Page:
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Art/ Collection/ Art Object

Madonna and Child with the Annunciation and the Nativity

Goodhart Ducciesque Master (Italian, Siena, active ca. 1315–30)
ca. 1310–15
Tempera on wood, gold ground
Overall, with engaged frame, 12 1/8 x 8 1/4 in. (30.8 x 21 cm); painted surface 10 1/4 x 6 1/2 in. (26 x 16.5 cm)
Credit Line:
Marquand Fund, 1920
Accession Number:
On view at The Met Fifth Avenue in Gallery 625
This delicately painted panel is by a close follower of Duccio and employs some of his favorite devices, such as the Child playing with the veil of the Virgin, who engages the gaze of the viewer-worshipper. Its small size made it perfect for private devotion, as it could be easily moved. The scenes of the Annunciation and Nativity helped focus meditation on the life of the Virgin. The frame is original; the panel is decorated on its reverse.
William Young Ottley, London (by 1835–d. 1836); his brother, Warner Ottley, London (1836–47; his estate sale, Foster's, London, June 30, 1847, no. 31, as by Taddeo di Bartolo, for £6.6.0 to Northesk); William Hopetoun Carnegie, 8th Earl of Northesk, Ethie Castle, Forfarshire, Scotland (from 1847; gave to father-in-law of Rev. Barnes); father-in-law of Rev. Barnes; Reverend George Edward Barnes, Somerton Rectory, Banbury (in 1890); Thomas Sutton, London (until 1920; sale, Christie's, London, January 23, 1920, no. 8, as by Taddeo di Bartolo, for £367.10.0 to Durlacher); [Durlacher, London, 1920; sold to MMA]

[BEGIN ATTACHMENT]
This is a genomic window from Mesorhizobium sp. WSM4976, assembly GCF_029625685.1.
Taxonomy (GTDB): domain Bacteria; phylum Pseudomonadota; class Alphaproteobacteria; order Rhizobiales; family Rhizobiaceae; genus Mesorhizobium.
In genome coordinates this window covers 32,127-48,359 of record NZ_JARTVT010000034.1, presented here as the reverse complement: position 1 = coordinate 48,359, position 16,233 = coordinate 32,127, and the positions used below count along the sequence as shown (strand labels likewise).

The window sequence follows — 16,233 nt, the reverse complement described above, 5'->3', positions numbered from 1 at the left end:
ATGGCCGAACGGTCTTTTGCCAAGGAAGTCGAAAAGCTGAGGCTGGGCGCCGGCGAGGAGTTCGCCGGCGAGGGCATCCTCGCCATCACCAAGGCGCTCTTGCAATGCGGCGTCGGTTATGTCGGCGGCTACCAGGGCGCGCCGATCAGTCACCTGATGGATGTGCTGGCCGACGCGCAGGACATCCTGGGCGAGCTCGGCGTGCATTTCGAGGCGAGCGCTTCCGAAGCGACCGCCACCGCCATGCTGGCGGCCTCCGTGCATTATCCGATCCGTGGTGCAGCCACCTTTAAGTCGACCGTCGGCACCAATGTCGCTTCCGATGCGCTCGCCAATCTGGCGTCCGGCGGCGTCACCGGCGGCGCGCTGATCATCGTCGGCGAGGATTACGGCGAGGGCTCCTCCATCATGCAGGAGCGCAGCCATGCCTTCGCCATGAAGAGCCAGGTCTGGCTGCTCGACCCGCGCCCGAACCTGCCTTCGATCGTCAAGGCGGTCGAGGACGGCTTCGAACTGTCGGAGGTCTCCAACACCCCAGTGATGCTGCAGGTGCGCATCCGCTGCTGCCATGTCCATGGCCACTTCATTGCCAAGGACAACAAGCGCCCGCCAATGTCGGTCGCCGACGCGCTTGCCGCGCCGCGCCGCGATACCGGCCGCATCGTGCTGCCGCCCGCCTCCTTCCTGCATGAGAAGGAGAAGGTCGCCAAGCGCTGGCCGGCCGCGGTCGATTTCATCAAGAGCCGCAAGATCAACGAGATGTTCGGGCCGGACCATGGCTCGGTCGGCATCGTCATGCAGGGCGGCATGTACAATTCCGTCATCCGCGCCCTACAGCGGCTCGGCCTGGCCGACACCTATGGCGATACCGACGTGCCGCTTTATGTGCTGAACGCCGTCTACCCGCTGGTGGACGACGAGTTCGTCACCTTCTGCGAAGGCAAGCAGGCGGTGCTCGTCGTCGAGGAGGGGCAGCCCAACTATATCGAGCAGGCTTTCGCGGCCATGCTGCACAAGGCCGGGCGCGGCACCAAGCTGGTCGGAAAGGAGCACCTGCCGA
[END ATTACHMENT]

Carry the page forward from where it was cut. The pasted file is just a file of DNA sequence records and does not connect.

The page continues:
Hartford. Widener Art Galleries, Austin Arts Center, Trinity College. "Sienese and Florentine Wood Panels," November 29–December 19, 1967, no catalogue?

Gustav Friedrich Waagen. Kunstwerke und Künstler in England und Paris. Vol. 1, 1837, pp. 395–96.

G[ustav]. F[riedrich]. Waagen. Works of Art and Artists in England. London, 1838, vol. 2, pp. 123–24, as in Mr. Ottley's collection; attributes it to Taddeo di Bartolo.

B[ryson]. B[urroughs]. "Two Sienese Paintings." Metropolitan Museum of Art Bulletin 16 (February 1921), p. 28, ill. on cover, as by an unknown painter, a follower of Duccio.

Raimond van Marle. The Development of the Italian Schools of Painting. Vol. 2, The Sienese School of the 14th Century. The Hague, 1924, p. 153, fig. 102, as school of Segna di Buonaventura.

Bernhard Berenson. Italian Pictures of the Renaissance. Oxford, 1932, p. 396, calls it an early work by Niccolò di Segna, a son of Segna di Buonaventura.

Erwin Panofsky. "The Friedsam Annunciation and the Problem of the Ghent Altarpiece." Art Bulletin 17 (December 1935), pp. 441–42, fig. 9 (detail), as school of Segna di Buonaventura; discusses the iconography of the Annunciation.